Another month, and more to talk about. So many things have been happening lately that are in one way or another food-related, I hardly know where to start, so I’ll just pick one topic and we’ll see where it leads…
I am not a fearful cook. I’ve been whipping up one thing or another since I could see the top of the stove, but there are certain techniques for which I am aware I have no natural knack. Working with sugar is definitely one of these. It is both complex and mercurial in nature; however, my own lack of skill does not keep me from admiring and respecting those who do have it. So I dug around a little to see what I could find out about this aspect of cooking that truly is an art form.
It’s pretty pleasing to see more and more people getting on board with buying and eating more fresh/organic/local products. I suppose with the logistics and economics making the items more available, a greater number of people will have access to such things. Lexington has already welcomed national chains Whole Foods and Trader Joe’s to it’s fold, and a few weeks ago they were joined by Colorado-based chain Lucky’s, and I was curious to see how it compared.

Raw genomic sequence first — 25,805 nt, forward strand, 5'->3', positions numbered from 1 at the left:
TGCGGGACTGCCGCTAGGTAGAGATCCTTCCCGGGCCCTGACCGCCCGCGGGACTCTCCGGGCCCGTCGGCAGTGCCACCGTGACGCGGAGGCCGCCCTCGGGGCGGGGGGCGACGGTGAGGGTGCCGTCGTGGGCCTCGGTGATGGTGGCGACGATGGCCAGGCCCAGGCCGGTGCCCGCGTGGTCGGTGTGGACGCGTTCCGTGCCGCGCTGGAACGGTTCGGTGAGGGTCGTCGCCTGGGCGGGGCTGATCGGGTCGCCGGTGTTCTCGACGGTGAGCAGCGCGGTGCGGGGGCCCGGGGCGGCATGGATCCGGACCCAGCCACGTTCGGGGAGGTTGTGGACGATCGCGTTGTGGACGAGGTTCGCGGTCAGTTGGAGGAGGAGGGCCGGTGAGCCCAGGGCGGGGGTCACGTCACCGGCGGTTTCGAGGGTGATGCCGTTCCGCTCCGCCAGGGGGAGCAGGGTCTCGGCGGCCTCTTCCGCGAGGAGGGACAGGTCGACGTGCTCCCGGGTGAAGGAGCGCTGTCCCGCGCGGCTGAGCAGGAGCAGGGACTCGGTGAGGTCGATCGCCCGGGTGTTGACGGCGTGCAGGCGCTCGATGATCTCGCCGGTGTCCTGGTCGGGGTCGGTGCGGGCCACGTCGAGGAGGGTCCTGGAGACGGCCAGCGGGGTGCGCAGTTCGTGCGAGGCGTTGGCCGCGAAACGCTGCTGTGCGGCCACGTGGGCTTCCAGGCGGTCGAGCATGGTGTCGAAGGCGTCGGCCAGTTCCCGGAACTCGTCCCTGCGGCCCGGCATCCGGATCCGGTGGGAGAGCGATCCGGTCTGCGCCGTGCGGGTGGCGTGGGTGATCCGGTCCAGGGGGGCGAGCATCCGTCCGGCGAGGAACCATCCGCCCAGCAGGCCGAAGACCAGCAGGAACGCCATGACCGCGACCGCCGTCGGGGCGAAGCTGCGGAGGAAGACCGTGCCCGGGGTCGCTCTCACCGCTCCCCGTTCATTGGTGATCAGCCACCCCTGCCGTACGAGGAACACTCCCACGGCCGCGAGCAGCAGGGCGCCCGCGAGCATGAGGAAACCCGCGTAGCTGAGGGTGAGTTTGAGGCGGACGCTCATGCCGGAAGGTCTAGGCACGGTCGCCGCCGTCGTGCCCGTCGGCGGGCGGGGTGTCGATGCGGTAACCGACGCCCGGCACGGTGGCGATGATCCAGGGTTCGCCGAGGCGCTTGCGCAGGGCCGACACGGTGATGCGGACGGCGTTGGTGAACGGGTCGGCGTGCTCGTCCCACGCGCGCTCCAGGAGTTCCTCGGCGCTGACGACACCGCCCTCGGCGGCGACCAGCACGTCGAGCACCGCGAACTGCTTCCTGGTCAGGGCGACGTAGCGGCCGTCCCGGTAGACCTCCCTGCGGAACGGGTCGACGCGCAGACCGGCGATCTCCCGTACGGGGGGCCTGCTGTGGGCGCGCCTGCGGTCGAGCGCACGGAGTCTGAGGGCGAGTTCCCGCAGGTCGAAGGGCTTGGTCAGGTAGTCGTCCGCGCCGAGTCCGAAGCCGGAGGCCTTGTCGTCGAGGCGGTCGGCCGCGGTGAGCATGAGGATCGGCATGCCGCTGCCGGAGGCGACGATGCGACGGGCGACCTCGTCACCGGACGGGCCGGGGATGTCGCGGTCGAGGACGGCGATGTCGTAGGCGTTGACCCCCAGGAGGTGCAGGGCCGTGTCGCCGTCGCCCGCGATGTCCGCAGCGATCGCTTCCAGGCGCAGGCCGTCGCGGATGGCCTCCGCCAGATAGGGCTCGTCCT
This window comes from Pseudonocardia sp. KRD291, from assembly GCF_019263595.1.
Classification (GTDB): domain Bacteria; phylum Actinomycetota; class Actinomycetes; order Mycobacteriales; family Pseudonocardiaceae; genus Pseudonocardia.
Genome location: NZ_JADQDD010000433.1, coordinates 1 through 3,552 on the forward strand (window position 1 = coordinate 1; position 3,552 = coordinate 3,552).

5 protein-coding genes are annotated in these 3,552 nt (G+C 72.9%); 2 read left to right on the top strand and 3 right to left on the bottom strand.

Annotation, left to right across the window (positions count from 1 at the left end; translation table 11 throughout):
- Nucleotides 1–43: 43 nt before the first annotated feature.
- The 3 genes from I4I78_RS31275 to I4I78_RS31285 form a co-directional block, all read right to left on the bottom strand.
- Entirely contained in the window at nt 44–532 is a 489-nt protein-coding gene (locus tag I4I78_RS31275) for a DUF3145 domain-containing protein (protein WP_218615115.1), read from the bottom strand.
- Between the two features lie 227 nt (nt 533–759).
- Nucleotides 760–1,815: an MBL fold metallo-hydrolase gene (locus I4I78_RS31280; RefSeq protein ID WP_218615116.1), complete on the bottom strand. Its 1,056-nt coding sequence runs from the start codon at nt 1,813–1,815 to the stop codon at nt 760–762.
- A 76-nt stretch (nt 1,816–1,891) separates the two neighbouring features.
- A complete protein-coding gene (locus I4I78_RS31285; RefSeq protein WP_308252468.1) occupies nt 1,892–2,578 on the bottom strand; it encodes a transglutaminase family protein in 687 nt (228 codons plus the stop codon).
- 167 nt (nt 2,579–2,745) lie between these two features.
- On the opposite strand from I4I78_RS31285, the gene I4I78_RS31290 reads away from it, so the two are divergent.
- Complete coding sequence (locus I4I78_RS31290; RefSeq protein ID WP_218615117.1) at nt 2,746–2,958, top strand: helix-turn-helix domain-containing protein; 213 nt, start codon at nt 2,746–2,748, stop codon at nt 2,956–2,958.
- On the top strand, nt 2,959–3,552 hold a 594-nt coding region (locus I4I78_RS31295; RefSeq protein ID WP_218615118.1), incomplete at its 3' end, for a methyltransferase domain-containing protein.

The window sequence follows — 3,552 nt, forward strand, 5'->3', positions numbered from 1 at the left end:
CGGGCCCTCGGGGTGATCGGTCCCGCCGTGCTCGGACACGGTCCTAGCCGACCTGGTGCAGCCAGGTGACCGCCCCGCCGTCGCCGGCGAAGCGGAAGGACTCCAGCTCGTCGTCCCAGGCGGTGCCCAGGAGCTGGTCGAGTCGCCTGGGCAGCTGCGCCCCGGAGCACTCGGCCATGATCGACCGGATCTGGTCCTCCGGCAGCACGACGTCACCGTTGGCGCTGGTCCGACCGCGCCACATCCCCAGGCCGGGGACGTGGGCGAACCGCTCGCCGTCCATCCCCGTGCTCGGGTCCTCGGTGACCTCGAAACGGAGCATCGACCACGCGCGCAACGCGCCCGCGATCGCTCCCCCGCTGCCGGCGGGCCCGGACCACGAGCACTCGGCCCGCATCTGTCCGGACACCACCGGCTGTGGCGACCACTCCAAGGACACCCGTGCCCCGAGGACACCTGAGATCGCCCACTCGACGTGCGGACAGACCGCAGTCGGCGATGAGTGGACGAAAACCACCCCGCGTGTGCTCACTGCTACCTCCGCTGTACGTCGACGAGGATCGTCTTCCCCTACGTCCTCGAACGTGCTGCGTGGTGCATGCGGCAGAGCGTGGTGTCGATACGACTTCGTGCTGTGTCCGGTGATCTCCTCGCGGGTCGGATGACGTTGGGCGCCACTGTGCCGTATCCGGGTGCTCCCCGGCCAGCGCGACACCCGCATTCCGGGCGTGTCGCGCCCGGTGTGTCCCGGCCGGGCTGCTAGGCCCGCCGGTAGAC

There are few foods out there as versatile, well-known and loved as the chickpea. Depending on where you live, you may know it as a garbanzo bean, a chana, an Egyptian Pea, a gram, or if you’re extra scientific, Cicer arietinum. But you may not know the huge punch that these little beans can pack. Being a fan of them myself, I thought a little investigation into all their goodness (nutritionally and otherwise) was in order.
Chickpeas have basically been around since the dawn of mankind. No, seriously, that long. Although they were first cultivated in the Middle East around three thousand years ago, evidence of them in the human diet have been found at archaeological sites as old as 7,500 years. There are several varieties, including red, white, black and green; while they can be grown in most sub-tropical climates, the greatest producer of chickpeas is India. And I do mean the greatest: as of 2013 they were producing 8.8 million tonnes annually. That’s more than the following nine countries’ production combined. Show offs. (Just kidding. That’s actually very cool.)